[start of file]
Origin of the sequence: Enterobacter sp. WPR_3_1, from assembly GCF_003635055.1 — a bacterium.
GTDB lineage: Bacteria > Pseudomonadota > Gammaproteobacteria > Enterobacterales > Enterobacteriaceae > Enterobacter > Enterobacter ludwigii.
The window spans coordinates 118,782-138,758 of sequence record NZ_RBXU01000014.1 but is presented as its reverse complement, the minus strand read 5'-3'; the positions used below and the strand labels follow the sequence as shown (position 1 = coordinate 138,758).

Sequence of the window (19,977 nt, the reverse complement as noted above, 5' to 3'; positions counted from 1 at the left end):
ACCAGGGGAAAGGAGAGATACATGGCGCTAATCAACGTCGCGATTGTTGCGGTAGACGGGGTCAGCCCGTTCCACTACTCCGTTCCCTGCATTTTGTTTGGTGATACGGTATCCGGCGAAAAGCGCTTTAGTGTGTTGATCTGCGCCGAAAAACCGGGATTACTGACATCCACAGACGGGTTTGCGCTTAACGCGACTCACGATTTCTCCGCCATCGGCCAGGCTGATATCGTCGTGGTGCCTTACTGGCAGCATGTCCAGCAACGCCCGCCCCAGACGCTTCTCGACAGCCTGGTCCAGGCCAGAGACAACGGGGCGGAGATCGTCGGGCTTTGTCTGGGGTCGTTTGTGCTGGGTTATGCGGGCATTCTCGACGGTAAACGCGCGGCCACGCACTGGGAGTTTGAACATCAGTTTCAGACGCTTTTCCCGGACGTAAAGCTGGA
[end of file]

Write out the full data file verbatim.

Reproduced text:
Origin of the sequence: Enterobacter sp. WPR_3_1, from assembly GCF_003635055.1 — a bacterium.
GTDB lineage: Bacteria > Pseudomonadota > Gammaproteobacteria > Enterobacterales > Enterobacteriaceae > Enterobacter > Enterobacter ludwigii.
The window spans coordinates 118,782-138,758 of sequence record NZ_RBXU01000014.1 but is presented as its reverse complement, the minus strand read 5'-3'; the positions used below and the strand labels follow the sequence as shown (position 1 = coordinate 138,758).

Sequence of the window (19,977 nt, the reverse complement as noted above, 5' to 3'; positions counted from 1 at the left end):
ACCAGGGGAAAGGAGAGATACATGGCGCTAATCAACGTCGCGATTGTTGCGGTAGACGGGGTCAGCCCGTTCCACTACTCCGTTCCCTGCATTTTGTTTGGTGATACGGTATCCGGCGAAAAGCGCTTTAGTGTGTTGATCTGCGCCGAAAAACCGGGATTACTGACATCCACAGACGGGTTTGCGCTTAACGCGACTCACGATTTCTCCGCCATCGGCCAGGCTGATATCGTCGTGGTGCCTTACTGGCAGCATGTCCAGCAACGCCCGCCCCAGACGCTTCTCGACAGCCTGGTCCAGGCCAGAGACAACGGGGCGGAGATCGTCGGGCTTTGTCTGGGGTCGTTTGTGCTGGGTTATGCGGGCATTCTCGACGGTAAACGCGCGGCCACGCACTGGGAGTTTGAACATCAGTTTCAGACGCTTTTCCCGGACGTAAAGCTGGA